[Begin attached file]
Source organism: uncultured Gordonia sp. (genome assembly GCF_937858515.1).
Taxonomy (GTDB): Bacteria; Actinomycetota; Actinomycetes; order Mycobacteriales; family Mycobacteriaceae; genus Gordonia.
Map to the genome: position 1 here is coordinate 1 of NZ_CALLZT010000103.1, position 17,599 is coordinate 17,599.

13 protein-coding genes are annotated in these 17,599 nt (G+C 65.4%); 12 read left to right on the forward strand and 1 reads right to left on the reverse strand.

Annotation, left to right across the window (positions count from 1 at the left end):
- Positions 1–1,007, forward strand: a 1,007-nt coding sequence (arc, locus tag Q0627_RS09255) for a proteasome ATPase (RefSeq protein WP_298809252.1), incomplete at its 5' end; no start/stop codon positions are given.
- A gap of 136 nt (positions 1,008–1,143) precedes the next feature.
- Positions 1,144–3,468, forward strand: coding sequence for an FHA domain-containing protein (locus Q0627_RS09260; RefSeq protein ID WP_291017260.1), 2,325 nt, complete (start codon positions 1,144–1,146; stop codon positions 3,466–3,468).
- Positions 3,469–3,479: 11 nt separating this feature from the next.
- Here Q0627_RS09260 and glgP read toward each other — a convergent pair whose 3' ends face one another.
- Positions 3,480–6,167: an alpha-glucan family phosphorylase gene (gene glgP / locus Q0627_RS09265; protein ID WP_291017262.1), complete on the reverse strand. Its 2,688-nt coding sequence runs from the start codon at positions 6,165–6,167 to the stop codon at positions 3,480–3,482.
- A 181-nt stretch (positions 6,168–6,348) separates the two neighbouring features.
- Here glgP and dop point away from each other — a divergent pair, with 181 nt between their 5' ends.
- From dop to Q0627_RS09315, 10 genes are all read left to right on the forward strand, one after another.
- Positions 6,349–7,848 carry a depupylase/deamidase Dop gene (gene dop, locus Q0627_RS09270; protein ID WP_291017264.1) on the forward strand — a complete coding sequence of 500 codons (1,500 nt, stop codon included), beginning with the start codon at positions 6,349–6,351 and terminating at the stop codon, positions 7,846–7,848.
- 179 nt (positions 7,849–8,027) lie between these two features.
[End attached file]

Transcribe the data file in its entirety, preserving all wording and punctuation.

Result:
Source organism: uncultured Gordonia sp. (genome assembly GCF_937858515.1).
Taxonomy (GTDB): Bacteria; Actinomycetota; Actinomycetes; order Mycobacteriales; family Mycobacteriaceae; genus Gordonia.
Map to the genome: position 1 here is coordinate 1 of NZ_CALLZT010000103.1, position 17,599 is coordinate 17,599.

13 protein-coding genes are annotated in these 17,599 nt (G+C 65.4%); 12 read left to right on the forward strand and 1 reads right to left on the reverse strand.

Annotation, left to right across the window (positions count from 1 at the left end):
- Positions 1–1,007, forward strand: a 1,007-nt coding sequence (arc, locus tag Q0627_RS09255) for a proteasome ATPase (RefSeq protein WP_298809252.1), incomplete at its 5' end; no start/stop codon positions are given.
- A gap of 136 nt (positions 1,008–1,143) precedes the next feature.
- Positions 1,144–3,468, forward strand: coding sequence for an FHA domain-containing protein (locus Q0627_RS09260; RefSeq protein ID WP_291017260.1), 2,325 nt, complete (start codon positions 1,144–1,146; stop codon positions 3,466–3,468).
- Positions 3,469–3,479: 11 nt separating this feature from the next.
- Here Q0627_RS09260 and glgP read toward each other — a convergent pair whose 3' ends face one another.
- Positions 3,480–6,167: an alpha-glucan family phosphorylase gene (gene glgP / locus Q0627_RS09265; protein ID WP_291017262.1), complete on the reverse strand. Its 2,688-nt coding sequence runs from the start codon at positions 6,165–6,167 to the stop codon at positions 3,480–3,482.
- A 181-nt stretch (positions 6,168–6,348) separates the two neighbouring features.
- Here glgP and dop point away from each other — a divergent pair, with 181 nt between their 5' ends.
- From dop to Q0627_RS09315, 10 genes are all read left to right on the forward strand, one after another.
- Positions 6,349–7,848 carry a depupylase/deamidase Dop gene (gene dop, locus Q0627_RS09270; protein ID WP_291017264.1) on the forward strand — a complete coding sequence of 500 codons (1,500 nt, stop codon included), beginning with the start codon at positions 6,349–6,351 and terminating at the stop codon, positions 7,846–7,848.
- 179 nt (positions 7,849–8,027) lie between these two features.